Speaking about the $330 million mission during a press conference last Thursday, NASA planetary defence officer Lindley Johnson said: “This demonstration is extremely important to our future here on the earth, and life on earth.”

Asteroid Didymos (top left) and its moonlet, Dimorphos, about 2.5 minutes before the impact of NASA’s DART spacecraft. The image was taken by the on board DRACO imager from a distance of 570 miles (920 kilometers). This image was the last to contain a complete view of both asteroids. Didymos is roughly 2,500 feet (780 meters) in diameter; Dimorphos is about 525 feet (160 meters) in length. Didymos’ and Dimorphos’ north is toward the top of the image. Credits: NASA/Johns Hopkins APL Asteroid Didymos (top left) and its moonlet, Dimorphos, about 2.5 minutes before the impact of NASA’s DART spacecraft (Image: NASA/Johns Hopkins APL)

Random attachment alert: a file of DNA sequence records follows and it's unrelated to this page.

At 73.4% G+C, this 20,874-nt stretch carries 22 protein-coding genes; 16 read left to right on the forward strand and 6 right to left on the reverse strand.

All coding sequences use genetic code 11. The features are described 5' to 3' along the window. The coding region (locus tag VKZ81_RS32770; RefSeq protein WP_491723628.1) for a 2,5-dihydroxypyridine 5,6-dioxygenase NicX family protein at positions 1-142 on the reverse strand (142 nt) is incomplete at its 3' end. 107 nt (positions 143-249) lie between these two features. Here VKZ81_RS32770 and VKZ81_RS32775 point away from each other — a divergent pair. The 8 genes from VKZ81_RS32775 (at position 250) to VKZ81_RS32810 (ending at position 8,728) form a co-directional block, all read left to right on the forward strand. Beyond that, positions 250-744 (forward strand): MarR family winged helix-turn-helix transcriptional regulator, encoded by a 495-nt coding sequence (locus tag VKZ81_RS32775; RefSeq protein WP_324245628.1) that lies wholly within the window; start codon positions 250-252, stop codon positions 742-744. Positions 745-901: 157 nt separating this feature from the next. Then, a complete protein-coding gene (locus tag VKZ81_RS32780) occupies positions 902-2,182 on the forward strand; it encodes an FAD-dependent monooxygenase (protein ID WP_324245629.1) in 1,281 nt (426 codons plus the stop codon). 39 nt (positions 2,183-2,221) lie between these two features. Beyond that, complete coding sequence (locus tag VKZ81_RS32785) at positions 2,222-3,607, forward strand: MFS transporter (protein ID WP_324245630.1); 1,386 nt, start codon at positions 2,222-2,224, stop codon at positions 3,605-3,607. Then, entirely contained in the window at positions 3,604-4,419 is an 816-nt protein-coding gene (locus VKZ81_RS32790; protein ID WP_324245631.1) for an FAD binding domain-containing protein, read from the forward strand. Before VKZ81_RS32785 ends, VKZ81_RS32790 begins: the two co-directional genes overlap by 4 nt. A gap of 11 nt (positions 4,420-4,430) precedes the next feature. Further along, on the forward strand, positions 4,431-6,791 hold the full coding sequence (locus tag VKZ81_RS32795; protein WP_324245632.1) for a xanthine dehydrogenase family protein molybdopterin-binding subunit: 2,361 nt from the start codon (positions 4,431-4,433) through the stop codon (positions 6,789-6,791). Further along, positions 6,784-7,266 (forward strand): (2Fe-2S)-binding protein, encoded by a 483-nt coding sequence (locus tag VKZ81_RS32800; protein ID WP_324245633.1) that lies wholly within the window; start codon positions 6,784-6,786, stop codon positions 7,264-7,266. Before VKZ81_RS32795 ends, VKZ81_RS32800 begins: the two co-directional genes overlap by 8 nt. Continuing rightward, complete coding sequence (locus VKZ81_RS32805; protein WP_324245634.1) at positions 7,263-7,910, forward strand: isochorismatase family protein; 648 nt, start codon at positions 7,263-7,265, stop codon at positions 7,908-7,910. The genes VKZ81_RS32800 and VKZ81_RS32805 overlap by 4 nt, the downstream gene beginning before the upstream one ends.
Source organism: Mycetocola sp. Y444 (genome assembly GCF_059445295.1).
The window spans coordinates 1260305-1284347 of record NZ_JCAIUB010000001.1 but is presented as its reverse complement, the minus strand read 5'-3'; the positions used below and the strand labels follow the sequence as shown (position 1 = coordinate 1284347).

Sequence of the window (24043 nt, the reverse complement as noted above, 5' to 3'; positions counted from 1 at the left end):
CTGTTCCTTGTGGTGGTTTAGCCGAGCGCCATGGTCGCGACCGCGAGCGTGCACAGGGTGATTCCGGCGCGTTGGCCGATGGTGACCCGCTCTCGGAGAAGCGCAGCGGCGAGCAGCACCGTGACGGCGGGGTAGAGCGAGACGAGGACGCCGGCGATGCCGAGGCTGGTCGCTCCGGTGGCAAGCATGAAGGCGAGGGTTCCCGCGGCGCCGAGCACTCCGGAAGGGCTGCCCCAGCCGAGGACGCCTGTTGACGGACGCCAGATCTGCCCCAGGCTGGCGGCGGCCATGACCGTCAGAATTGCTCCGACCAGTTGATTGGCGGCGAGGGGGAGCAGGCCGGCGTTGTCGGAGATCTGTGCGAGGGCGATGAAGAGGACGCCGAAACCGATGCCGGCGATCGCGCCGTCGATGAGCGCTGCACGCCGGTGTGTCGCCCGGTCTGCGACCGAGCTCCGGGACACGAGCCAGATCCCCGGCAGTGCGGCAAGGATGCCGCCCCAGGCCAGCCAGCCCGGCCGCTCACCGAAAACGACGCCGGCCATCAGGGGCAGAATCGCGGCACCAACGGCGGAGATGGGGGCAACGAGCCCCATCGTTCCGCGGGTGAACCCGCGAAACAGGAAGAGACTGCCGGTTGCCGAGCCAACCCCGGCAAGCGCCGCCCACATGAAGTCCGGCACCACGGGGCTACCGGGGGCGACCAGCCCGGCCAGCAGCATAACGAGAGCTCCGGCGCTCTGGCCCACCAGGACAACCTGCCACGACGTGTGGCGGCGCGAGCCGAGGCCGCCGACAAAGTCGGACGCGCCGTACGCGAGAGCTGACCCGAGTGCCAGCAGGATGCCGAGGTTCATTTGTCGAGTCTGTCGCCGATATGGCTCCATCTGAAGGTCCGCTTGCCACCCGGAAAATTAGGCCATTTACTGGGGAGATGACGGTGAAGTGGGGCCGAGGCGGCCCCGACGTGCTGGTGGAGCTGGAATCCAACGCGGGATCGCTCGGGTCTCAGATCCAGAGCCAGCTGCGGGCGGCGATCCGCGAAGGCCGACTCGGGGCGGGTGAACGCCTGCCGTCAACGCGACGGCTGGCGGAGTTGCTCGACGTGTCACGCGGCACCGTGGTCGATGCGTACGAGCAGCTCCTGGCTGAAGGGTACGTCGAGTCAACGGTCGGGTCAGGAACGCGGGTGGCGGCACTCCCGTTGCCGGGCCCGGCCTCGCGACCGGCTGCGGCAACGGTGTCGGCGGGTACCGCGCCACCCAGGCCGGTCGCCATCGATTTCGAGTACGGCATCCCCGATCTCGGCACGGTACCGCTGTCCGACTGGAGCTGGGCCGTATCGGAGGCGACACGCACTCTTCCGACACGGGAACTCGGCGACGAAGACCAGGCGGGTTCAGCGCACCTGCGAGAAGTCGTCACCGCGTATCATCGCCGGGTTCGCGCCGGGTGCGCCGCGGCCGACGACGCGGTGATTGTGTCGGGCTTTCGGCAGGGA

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NASA and astronomers working with them across the globe chose their target carefully – selecting an asteroid they can monitor following the collision, as well as one that wouldn't send a previously harmless piece of rock spiralling towards Earth.

They picked a pair of asteroids; the 780-metre-wide Didymos, and its moon Dimorphos, which is 160 metres wide, about the size of the Great Pyramid.

In comparison, the DART mission spacecraft was around the size of a vending machine.

The asteroid is far too small and far away for the spacecraft to be steered into it from Earth, so an autonomous guidance system had to be used to target it. Didymos is so small, in fact, that it was only visible on DART's cameras about 50 minutes before impact. But despite this, the sat-nav worked its magic.